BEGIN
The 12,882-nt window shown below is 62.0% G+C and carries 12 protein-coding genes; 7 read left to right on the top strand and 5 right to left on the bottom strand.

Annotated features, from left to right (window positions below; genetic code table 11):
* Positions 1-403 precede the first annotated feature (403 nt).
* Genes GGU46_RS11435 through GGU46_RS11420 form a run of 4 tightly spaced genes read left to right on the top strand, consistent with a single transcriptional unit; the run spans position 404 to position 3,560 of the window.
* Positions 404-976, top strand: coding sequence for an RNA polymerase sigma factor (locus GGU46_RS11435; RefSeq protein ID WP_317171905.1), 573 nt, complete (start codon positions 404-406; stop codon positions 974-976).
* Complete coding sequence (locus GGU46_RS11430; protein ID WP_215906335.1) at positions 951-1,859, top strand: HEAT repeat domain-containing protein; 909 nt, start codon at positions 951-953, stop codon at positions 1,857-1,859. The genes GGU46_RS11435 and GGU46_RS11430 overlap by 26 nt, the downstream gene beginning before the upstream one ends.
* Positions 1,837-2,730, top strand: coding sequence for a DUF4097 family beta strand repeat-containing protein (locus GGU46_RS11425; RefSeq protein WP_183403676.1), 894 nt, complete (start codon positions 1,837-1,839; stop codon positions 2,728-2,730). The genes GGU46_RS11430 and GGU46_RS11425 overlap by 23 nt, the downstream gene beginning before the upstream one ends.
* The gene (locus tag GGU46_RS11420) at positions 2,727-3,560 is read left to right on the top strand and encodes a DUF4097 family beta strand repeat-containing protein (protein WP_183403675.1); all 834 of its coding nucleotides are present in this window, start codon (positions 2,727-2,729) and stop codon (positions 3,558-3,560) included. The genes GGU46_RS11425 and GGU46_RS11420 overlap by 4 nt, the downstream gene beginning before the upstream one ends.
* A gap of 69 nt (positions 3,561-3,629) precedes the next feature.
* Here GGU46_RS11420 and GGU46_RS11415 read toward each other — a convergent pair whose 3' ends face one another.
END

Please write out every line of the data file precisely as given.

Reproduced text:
The 12,882-nt window shown below is 62.0% G+C and carries 12 protein-coding genes; 7 read left to right on the top strand and 5 right to left on the bottom strand.

Annotated features, from left to right (window positions below; genetic code table 11):
* Positions 1-403 precede the first annotated feature (403 nt).
* Genes GGU46_RS11435 through GGU46_RS11420 form a run of 4 tightly spaced genes read left to right on the top strand, consistent with a single transcriptional unit; the run spans position 404 to position 3,560 of the window.
* Positions 404-976, top strand: coding sequence for an RNA polymerase sigma factor (locus GGU46_RS11435; RefSeq protein ID WP_317171905.1), 573 nt, complete (start codon positions 404-406; stop codon positions 974-976).
* Complete coding sequence (locus GGU46_RS11430; protein ID WP_215906335.1) at positions 951-1,859, top strand: HEAT repeat domain-containing protein; 909 nt, start codon at positions 951-953, stop codon at positions 1,857-1,859. The genes GGU46_RS11435 and GGU46_RS11430 overlap by 26 nt, the downstream gene beginning before the upstream one ends.
* Positions 1,837-2,730, top strand: coding sequence for a DUF4097 family beta strand repeat-containing protein (locus GGU46_RS11425; RefSeq protein WP_183403676.1), 894 nt, complete (start codon positions 1,837-1,839; stop codon positions 2,728-2,730). The genes GGU46_RS11430 and GGU46_RS11425 overlap by 23 nt, the downstream gene beginning before the upstream one ends.
* The gene (locus tag GGU46_RS11420) at positions 2,727-3,560 is read left to right on the top strand and encodes a DUF4097 family beta strand repeat-containing protein (protein WP_183403675.1); all 834 of its coding nucleotides are present in this window, start codon (positions 2,727-2,729) and stop codon (positions 3,558-3,560) included. The genes GGU46_RS11425 and GGU46_RS11420 overlap by 4 nt, the downstream gene beginning before the upstream one ends.
* A gap of 69 nt (positions 3,561-3,629) precedes the next feature.
* Here GGU46_RS11420 and GGU46_RS11415 read toward each other — a convergent pair whose 3' ends face one another.